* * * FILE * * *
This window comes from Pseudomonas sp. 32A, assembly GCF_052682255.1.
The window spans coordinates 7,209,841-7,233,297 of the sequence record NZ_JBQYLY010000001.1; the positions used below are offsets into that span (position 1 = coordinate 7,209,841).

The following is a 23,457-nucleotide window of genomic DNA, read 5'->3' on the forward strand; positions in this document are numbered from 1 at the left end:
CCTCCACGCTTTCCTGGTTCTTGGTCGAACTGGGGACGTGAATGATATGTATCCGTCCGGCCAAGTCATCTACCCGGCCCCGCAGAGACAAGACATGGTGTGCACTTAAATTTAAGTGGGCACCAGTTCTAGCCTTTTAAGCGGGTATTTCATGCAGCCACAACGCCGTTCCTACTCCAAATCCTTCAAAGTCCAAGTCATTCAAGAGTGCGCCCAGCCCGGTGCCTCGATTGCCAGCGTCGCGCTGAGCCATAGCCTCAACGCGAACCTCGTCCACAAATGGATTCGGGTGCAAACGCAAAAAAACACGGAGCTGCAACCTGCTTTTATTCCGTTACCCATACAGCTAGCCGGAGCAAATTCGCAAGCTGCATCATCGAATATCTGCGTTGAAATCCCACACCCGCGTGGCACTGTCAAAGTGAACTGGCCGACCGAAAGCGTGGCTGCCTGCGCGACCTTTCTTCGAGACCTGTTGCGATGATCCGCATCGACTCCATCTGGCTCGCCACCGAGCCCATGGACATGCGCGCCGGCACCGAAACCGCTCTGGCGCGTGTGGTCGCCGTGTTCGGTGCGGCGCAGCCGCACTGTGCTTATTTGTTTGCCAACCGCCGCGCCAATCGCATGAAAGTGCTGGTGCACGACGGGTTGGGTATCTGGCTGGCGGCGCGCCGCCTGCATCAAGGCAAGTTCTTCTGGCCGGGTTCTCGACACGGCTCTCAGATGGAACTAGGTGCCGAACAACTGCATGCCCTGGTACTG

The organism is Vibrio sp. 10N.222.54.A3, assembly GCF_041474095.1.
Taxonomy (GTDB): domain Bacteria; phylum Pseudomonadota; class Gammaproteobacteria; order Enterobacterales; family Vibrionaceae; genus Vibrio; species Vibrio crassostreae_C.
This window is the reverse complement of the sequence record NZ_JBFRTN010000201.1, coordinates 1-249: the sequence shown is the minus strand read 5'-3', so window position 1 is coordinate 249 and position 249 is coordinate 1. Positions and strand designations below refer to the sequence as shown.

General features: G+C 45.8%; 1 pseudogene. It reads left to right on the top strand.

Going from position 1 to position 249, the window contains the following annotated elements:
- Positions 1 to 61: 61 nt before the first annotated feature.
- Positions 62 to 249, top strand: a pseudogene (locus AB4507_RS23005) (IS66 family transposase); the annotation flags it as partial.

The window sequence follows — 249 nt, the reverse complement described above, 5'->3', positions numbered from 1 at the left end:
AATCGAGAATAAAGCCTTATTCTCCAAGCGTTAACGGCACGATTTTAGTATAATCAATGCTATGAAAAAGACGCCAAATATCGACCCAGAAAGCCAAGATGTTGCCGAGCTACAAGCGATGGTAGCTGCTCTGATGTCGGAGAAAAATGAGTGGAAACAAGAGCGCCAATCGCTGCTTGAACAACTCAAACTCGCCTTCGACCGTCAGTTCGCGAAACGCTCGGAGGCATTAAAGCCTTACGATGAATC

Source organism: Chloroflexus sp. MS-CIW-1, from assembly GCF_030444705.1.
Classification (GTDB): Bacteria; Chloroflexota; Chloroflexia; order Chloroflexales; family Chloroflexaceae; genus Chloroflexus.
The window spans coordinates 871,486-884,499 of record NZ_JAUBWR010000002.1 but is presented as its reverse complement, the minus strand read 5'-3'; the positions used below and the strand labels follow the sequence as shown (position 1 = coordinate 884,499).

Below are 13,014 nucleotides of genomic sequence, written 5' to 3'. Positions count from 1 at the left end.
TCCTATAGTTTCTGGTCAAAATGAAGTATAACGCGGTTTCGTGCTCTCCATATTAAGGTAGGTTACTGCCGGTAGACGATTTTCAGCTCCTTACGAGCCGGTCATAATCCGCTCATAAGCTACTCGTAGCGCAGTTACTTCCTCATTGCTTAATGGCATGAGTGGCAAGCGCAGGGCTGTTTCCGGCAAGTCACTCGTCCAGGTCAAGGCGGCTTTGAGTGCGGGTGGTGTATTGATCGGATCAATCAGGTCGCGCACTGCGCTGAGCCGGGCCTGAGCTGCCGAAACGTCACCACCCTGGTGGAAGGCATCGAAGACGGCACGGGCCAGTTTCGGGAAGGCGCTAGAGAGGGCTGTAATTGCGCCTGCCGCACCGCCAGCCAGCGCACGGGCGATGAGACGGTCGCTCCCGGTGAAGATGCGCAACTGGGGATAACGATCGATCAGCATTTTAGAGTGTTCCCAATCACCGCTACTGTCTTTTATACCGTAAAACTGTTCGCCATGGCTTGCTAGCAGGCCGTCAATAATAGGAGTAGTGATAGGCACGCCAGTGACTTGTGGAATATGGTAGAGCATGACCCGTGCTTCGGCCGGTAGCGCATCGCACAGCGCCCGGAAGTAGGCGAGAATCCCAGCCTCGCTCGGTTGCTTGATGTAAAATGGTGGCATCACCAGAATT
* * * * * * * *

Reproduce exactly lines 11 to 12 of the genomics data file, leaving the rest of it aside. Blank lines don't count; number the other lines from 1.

- Positions 62 to 249, top strand: a pseudogene (locus AB4507_RS23005) (IS66 family transposase); the annotation flags it as partial.

The window sequence follows — 249 nt, the reverse complement described above, 5'->3', positions numbered from 1 at the left end: